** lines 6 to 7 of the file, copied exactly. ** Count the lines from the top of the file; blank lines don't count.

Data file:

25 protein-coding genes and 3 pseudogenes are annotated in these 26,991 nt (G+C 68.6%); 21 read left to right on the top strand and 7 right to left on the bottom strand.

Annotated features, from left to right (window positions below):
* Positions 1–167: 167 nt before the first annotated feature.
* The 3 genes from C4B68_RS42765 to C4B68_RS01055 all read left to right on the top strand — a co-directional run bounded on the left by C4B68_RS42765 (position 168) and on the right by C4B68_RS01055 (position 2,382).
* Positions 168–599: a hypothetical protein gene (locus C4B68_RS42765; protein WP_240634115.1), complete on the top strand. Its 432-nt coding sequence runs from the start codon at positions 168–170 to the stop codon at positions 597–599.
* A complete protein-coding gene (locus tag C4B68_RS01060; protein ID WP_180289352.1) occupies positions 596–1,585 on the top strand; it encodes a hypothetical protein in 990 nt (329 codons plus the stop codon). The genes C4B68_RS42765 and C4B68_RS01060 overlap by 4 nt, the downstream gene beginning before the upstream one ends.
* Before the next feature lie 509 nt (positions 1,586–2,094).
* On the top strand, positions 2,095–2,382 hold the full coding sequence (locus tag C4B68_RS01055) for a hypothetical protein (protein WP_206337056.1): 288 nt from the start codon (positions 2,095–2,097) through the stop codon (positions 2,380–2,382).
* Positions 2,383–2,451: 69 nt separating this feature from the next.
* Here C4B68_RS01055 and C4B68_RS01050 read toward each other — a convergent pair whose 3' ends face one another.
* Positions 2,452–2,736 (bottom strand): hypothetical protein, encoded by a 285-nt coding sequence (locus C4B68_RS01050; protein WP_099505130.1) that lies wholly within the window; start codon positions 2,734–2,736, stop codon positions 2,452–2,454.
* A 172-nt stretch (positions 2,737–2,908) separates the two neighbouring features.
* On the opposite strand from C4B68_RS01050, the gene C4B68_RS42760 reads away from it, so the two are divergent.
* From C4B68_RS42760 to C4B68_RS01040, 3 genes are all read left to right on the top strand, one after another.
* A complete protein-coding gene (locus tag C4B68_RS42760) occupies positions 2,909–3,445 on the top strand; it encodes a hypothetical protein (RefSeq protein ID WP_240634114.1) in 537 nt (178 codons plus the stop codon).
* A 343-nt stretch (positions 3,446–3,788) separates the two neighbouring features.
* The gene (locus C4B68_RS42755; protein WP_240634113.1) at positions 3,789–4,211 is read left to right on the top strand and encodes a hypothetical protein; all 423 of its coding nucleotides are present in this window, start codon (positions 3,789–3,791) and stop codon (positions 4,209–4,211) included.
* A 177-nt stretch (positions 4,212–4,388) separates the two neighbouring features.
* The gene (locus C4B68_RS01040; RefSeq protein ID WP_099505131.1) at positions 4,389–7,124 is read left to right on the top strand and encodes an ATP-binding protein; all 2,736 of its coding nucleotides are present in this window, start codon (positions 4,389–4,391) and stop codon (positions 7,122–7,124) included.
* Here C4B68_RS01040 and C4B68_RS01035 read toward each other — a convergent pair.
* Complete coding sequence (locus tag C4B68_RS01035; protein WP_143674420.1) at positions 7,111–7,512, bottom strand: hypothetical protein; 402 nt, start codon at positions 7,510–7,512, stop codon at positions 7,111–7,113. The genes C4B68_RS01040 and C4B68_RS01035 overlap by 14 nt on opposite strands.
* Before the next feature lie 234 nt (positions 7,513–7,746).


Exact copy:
* A complete protein-coding gene (locus tag C4B68_RS01060; protein ID WP_180289352.1) occupies positions 596–1,585 on the top strand; it encodes a hypothetical protein in 990 nt (329 codons plus the stop codon). The genes C4B68_RS42765 and C4B68_RS01060 overlap by 4 nt, the downstream gene beginning before the upstream one ends.
* Before the next feature lie 509 nt (positions 1,586–2,094).